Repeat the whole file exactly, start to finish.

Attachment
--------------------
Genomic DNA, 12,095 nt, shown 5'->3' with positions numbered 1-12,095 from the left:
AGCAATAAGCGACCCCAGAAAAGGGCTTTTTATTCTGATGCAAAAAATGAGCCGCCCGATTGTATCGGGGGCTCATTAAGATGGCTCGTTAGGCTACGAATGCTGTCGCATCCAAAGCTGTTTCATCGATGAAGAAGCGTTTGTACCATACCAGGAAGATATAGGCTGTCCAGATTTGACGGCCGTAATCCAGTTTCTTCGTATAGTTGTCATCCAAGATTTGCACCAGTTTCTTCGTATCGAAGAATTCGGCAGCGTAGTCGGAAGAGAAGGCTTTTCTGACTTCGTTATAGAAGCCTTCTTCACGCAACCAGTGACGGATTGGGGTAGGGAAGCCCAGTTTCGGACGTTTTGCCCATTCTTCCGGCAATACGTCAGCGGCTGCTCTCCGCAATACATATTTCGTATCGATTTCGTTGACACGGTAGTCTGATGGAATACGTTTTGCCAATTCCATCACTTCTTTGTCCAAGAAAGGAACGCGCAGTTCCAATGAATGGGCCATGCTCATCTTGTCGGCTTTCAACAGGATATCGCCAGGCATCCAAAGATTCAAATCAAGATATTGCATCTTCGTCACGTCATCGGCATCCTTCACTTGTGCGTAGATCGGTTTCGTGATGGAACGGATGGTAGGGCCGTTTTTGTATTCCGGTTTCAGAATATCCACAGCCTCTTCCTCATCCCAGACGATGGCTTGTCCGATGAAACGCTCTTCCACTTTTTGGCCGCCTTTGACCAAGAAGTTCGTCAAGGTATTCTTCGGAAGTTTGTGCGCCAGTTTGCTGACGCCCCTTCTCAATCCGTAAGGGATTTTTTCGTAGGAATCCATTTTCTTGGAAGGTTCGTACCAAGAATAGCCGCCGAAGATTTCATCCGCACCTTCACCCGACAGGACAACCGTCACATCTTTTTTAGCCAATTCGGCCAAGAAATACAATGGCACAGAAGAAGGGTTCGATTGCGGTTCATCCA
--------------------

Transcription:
Genomic DNA, 12,095 nt, shown 5'->3' with positions numbered 1-12,095 from the left:
AGCAATAAGCGACCCCAGAAAAGGGCTTTTTATTCTGATGCAAAAAATGAGCCGCCCGATTGTATCGGGGGCTCATTAAGATGGCTCGTTAGGCTACGAATGCTGTCGCATCCAAAGCTGTTTCATCGATGAAGAAGCGTTTGTACCATACCAGGAAGATATAGGCTGTCCAGATTTGACGGCCGTAATCCAGTTTCTTCGTATAGTTGTCATCCAAGATTTGCACCAGTTTCTTCGTATCGAAGAATTCGGCAGCGTAGTCGGAAGAGAAGGCTTTTCTGACTTCGTTATAGAAGCCTTCTTCACGCAACCAGTGACGGATTGGGGTAGGGAAGCCCAGTTTCGGACGTTTTGCCCATTCTTCCGGCAATACGTCAGCGGCTGCTCTCCGCAATACATATTTCGTATCGATTTCGTTGACACGGTAGTCTGATGGAATACGTTTTGCCAATTCCATCACTTCTTTGTCCAAGAAAGGAACGCGCAGTTCCAATGAATGGGCCATGCTCATCTTGTCGGCTTTCAACAGGATATCGCCAGGCATCCAAAGATTCAAATCAAGATATTGCATCTTCGTCACGTCATCGGCATCCTTCACTTGTGCGTAGATCGGTTTCGTGATGGAACGGATGGTAGGGCCGTTTTTGTATTCCGGTTTCAGAATATCCACAGCCTCTTCCTCATCCCAGACGATGGCTTGTCCGATGAAACGCTCTTCCACTTTTTGGCCGCCTTTGACCAAGAAGTTCGTCAAGGTATTCTTCGGAAGTTTGTGCGCCAGTTTGCTGACGCCCCTTCTCAATCCGTAAGGGATTTTTTCGTAGGAATCCATTTTCTTGGAAGGTTCGTACCAAGAATAGCCGCCGAAGATTTCATCCGCACCTTCACCCGACAGGACAACCGTCACATCTTTTTTAGCCAATTCGGCCAAGAAATACAATGGCACAGAAGAAGGGTTCGATTGCGGTTCATCCA